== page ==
Afghanistan has been the biggest source of asylum seekers year after year, although in the last year it was surpassed by Syria.

The recent presence of many of Mr. Dostum’s followers on the streets of Kabul, in civilian clothes or unofficial uniforms and heavily armed, has been a cause of concern to many residents of the capital. It is technically illegal for anyone other than government security forces to publicly carry weapons, but the police have been reluctant to challenge the gunmen.

Off to a great start.

Happy 90th Birthday, Jimmy Carter

I was dead wrong about Jimmy Carter.

I never would have thought I’d say it, but I’ll be glad when the run for 2016 begins in earnest, no matter who is in it – dare I say, even if it’s Hillary Clinton and Jeb Bush. At least then I can start seeing the light at the end of the tunnel of Barack Obama’s administration. God, what an awful thought: Hillary or Jeb.

At any rate, I’m not sure I should be voting. The only time I ever voted Republican was for Gerald Ford. Gerald Ford! who famously pardoned that crook Nixon to save the sensibilities of the country. What a precedent that was. And it taught me to vote for whomever I thought was the best person for the job ever after, no matter whether he or she was on the ballot or not.

The reason I voted for Gerald Ford that year was because I was so leary of anyone nearing the office who made God part of his public speeches. That scared me more than anything. And that was Jimmy Carter.

Now I look back at all the ex-presidents and have to admit that there stands Mr. Carter alone amongst them who has gone out every day of his post-presidential life doing good works, Doing Christian works, not just giving them lip service, without being paid for it, and with apparently no self-interest. He may well have said some things and backed some things post-presidentially that gave me a shiver, but none come to mind at the moment. I don't agree with his objection to abortion that is not medically necessary, but he did uphold Roe v. Wade when president.

He did some great things as president, and since then he’s made some very public moral stands that probably sent his fundamentalist compatriots into tailspins.  And he's been very publicly critical of Obama's Guantanamo/torture/citizen surveillance programs. We should be so lucky again as to have a man (or woman) of that disposition – to do things for others, to try to do the right, rather than the politically expedient thing -  rather than to line his own pockets or gain power over his fellow man – make it into the White House. We won’t see it in our lifetimes. No one of that sort will get within a light year of the office – or want to, I imagine.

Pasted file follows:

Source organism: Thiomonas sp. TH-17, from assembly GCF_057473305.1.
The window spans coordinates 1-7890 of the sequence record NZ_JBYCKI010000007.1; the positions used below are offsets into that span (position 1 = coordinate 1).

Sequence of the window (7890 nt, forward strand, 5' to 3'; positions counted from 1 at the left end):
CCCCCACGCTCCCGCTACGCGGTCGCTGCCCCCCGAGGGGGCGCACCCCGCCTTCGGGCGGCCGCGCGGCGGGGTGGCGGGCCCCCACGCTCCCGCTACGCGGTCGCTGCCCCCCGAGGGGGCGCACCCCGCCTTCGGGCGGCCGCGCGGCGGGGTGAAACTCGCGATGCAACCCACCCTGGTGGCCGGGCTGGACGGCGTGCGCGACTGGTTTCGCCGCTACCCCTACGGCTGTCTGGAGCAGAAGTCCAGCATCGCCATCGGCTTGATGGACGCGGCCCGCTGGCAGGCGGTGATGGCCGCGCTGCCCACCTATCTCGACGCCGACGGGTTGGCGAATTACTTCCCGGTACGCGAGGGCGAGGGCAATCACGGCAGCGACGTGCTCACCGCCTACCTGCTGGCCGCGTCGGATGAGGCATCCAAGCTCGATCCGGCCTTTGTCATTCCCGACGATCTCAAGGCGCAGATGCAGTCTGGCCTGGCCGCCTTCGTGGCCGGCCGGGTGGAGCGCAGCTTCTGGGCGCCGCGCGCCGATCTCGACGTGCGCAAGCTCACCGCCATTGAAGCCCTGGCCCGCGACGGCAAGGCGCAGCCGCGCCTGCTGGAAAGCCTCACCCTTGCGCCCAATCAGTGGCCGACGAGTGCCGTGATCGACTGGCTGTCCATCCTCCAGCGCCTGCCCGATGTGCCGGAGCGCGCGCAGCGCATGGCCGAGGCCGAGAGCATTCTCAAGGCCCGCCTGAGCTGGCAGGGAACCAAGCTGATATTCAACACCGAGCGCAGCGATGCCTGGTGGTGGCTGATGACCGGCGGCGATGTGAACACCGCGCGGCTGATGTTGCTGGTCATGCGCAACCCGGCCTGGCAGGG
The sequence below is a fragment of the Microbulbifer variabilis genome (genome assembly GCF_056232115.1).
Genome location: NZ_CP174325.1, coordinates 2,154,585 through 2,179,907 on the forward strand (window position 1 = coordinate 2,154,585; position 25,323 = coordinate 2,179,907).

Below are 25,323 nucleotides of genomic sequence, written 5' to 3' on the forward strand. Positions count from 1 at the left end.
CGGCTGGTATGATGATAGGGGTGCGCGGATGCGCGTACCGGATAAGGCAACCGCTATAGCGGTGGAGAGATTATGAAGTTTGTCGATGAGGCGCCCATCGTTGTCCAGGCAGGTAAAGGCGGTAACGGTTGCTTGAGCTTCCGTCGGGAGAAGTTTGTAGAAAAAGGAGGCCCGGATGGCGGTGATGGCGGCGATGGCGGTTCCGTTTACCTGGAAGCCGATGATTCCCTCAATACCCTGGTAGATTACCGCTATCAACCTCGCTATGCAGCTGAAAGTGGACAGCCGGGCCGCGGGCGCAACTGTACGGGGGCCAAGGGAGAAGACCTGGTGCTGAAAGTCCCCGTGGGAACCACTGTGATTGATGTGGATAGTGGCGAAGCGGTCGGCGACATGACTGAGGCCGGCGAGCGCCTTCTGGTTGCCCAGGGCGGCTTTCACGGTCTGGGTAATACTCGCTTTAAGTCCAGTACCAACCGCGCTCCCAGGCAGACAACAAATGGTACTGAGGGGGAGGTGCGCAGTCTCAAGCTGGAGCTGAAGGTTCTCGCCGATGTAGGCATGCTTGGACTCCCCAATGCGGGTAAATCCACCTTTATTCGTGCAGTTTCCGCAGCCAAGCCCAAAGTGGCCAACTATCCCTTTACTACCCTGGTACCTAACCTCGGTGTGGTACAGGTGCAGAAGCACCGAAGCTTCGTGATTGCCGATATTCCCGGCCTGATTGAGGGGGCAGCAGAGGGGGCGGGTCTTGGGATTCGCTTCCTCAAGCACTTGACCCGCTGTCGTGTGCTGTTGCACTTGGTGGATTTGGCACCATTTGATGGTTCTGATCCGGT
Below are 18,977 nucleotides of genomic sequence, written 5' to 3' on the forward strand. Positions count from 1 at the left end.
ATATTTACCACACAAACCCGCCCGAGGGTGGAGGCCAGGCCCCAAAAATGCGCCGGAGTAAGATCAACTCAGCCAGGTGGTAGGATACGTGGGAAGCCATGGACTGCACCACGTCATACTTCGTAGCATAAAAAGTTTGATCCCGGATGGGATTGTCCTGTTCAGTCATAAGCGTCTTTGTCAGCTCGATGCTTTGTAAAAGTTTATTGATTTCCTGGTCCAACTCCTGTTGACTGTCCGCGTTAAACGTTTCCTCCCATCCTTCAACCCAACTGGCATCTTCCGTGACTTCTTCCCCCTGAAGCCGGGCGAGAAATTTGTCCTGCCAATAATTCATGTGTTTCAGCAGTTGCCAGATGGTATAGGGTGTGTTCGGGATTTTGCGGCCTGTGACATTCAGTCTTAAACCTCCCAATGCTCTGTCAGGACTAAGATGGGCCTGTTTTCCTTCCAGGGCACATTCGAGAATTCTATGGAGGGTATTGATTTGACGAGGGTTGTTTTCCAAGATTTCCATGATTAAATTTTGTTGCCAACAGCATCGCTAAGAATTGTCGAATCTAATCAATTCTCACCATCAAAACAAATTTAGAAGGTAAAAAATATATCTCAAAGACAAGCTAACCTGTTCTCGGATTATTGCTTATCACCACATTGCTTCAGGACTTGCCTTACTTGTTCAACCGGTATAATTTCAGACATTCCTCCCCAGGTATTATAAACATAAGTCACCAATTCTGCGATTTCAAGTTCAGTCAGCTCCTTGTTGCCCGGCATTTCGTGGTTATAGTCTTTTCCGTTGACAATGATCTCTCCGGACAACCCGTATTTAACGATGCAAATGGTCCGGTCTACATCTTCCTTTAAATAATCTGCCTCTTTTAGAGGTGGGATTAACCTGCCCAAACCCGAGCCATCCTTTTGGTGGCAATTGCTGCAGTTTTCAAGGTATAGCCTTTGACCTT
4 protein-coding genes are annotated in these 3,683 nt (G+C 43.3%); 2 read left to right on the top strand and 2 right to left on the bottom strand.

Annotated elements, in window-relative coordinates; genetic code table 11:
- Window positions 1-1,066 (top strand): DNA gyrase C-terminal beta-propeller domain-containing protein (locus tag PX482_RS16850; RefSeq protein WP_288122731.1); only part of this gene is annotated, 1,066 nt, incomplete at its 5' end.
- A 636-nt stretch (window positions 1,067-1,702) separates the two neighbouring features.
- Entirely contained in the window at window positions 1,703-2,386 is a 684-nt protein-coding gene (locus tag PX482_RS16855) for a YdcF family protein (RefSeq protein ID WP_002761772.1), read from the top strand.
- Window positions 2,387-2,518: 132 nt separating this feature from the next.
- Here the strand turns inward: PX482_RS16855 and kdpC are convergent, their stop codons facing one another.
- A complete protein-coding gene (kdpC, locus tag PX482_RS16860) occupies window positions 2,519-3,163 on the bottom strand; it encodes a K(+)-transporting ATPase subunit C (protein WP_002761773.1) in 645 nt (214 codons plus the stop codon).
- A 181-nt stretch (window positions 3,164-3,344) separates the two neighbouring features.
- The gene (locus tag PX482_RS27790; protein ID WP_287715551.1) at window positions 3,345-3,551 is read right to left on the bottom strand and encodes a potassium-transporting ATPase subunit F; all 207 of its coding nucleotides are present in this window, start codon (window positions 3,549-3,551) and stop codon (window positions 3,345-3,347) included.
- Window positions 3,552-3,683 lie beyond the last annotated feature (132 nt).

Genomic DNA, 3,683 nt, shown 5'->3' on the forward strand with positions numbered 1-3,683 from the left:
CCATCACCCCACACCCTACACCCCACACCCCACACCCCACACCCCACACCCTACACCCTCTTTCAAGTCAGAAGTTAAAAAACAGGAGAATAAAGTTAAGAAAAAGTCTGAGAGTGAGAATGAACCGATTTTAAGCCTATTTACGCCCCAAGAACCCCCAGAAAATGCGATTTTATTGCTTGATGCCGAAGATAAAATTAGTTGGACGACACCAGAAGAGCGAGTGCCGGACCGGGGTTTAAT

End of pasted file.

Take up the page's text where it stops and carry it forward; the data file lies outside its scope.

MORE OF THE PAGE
I WOULD like to see him return his Nobel Peace Prize in protest of Barack Obama’s receiving – and thereby sullying – the same.

Happy Birthday, Mr. Jimmy.

Tuesday, September 30, 2014

Tension in Ferguson

Ferguson, as you know, is in St. Louis County, Missouri.  As you also know, there has been a lot of "tension" in Ferguson since a police officer shot and killed an unarmed black teenager on August 9.

Missouri has an extremely stupid open carry law, an expansion of which goes into effect tomorrow,   Things should get even more interesting in Ferguson.
The new law will allow specially trained school employees to carry concealed guns on campuses. It also allows anyone with a concealed weapons permit to carry guns openly, even in cities or towns with bans against the open carrying of firearms. The age to obtain a concealed weapons permit also will drop from 21 to 19.

My sister and I had breakfast in Columbia, Missouri, this morning.  A couple of hours drive from St. Louis.  I noticed when we went in to the restaurant, there was a hand-written sign to the left of the door that said "This is a Second Amendment Restaurant."  When we came out, I noticed this sign on the right side of the door:


Take Your Sandals, Boys

1,600 US ground troops are already in Iraq, despite the Obama Administration’s claims that there won’t be any ground war in the nation. More or coming to the region very soon.

The Marine Corps has announced a plan to send 2,100 troops to Kuwait as part of the “Special-Purpose Marine Air-Ground Task Force” for Central Command, to perform assorted “theater sustainment missions.” The exact timing of the deployment is unclear, but will come at some point in FY2015, according to officials.


Marine officials insisted that the planned deployment actually predates the new US air war in Iraq and Syria.

Perhaps it was. It might well have been part of the Grand Plan, which has always included Syria.
Less than two weeks after the 9/11 attacks General Wesley Clark was called into the office of a high-level official on duty at the Pentagon. There he was given the agenda spelled out in the reports PNAC, many members of which were now also members of the Bush cabinet (Cheney, Rumsfeld, Wolfowitz, etc.), had been asking of the US government and the military industrial complex.

“The general,” Clark stated during a 2007 book tour, while in the meeting “told me we’ve already made the decision to go to war with Iraq.” A couple months later while meeting with the same general, Clark said he was told the situation was even worse than originally thought and the plan was to actually take down the governments of at least “seven countries in five years, starting with Iraq, Syria, Lebanon, Libya, Somalia, Sudan and finishing off with Iran.”
Five years.  We're a little behind schedule.

So, since we aren’t putting any “boots on the ground” in Iraq, are they staying in Kuwait, where they are being sent, or when they cross the border into Iraq, will they change into sandals?

How I Wish I Could Wake Up